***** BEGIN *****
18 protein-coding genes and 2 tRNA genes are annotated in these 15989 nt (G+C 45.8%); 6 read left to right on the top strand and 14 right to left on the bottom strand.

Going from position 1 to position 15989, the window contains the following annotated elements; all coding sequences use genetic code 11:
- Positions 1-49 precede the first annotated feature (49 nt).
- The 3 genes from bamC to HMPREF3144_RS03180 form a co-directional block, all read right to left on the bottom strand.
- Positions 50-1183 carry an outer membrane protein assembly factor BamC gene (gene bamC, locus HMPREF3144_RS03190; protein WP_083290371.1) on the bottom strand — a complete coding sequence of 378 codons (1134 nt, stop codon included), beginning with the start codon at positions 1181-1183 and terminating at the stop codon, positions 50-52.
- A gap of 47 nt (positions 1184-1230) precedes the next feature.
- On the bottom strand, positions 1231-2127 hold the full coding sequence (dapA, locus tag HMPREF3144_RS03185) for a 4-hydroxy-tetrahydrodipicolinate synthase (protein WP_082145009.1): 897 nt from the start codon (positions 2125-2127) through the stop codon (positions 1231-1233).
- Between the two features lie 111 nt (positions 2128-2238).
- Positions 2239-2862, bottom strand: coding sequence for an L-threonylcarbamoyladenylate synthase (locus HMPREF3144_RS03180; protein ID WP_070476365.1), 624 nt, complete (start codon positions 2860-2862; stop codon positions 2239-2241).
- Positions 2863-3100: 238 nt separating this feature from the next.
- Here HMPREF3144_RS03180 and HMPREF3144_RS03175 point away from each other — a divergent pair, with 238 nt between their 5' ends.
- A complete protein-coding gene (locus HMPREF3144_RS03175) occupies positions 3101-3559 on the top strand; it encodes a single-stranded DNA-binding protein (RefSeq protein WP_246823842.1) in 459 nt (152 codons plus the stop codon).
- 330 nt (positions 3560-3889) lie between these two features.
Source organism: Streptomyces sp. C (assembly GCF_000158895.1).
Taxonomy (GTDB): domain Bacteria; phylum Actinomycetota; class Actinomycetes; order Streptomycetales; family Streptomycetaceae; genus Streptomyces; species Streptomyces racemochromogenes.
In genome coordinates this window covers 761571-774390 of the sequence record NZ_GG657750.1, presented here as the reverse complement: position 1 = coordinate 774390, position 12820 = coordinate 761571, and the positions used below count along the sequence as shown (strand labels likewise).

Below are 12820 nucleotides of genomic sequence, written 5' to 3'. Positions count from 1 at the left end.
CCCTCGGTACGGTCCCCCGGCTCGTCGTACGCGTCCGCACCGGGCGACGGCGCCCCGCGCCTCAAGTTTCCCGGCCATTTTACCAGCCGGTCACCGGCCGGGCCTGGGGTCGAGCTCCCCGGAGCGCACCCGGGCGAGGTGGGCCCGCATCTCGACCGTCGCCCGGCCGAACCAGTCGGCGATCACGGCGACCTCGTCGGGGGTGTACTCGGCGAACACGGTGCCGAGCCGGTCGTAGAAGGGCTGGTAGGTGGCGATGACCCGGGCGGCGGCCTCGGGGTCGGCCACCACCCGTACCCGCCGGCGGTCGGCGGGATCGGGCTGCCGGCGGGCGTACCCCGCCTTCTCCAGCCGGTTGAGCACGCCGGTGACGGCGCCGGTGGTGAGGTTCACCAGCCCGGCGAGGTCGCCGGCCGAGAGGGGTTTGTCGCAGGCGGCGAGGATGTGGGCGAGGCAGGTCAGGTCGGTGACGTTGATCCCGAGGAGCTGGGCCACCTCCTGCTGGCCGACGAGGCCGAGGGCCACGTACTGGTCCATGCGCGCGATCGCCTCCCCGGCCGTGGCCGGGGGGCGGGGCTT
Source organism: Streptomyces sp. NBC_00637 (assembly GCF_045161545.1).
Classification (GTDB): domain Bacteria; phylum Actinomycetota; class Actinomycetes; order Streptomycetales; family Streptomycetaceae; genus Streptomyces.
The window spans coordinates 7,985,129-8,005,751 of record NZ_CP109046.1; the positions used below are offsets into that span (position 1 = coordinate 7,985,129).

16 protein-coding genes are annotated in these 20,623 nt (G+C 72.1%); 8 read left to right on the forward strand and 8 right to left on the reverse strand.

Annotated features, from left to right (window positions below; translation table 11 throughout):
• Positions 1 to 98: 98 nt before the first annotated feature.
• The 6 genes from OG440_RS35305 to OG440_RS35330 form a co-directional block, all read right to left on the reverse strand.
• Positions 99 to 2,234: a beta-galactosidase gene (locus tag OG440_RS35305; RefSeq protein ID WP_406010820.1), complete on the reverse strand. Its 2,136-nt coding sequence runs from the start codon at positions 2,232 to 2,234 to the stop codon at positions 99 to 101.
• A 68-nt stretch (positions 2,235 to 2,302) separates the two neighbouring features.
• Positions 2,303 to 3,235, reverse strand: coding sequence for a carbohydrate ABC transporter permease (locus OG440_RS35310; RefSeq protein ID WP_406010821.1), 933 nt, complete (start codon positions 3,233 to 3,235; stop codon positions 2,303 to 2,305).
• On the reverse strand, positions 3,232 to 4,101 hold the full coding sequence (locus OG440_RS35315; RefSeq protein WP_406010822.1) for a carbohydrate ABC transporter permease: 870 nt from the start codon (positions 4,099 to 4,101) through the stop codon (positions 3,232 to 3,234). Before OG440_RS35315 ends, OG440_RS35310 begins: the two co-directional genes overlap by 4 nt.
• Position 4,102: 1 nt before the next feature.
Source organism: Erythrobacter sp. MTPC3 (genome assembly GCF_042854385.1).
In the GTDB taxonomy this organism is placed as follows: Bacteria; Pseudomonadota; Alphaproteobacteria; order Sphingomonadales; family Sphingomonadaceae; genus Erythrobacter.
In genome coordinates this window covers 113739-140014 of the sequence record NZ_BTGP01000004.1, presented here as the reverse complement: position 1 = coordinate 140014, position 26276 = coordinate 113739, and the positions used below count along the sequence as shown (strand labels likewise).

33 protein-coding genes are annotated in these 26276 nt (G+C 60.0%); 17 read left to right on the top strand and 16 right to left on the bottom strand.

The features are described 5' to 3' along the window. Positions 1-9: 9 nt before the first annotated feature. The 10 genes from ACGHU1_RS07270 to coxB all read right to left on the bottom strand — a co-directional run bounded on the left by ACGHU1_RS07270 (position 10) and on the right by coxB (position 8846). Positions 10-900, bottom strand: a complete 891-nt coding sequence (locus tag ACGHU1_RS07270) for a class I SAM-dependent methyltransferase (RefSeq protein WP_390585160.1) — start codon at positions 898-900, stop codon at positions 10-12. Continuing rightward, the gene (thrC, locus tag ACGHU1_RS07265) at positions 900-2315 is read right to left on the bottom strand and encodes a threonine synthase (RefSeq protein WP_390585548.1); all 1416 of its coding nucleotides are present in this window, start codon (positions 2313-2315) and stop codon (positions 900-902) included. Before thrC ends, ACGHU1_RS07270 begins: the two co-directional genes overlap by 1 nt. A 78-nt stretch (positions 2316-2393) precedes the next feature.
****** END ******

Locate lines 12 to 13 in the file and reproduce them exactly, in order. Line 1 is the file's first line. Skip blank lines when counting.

- A complete protein-coding gene (locus HMPREF3144_RS03175) occupies positions 3101-3559 on the top strand; it encodes a single-stranded DNA-binding protein (RefSeq protein WP_246823842.1) in 459 nt (152 codons plus the stop codon).
- 330 nt (positions 3560-3889) lie between these two features.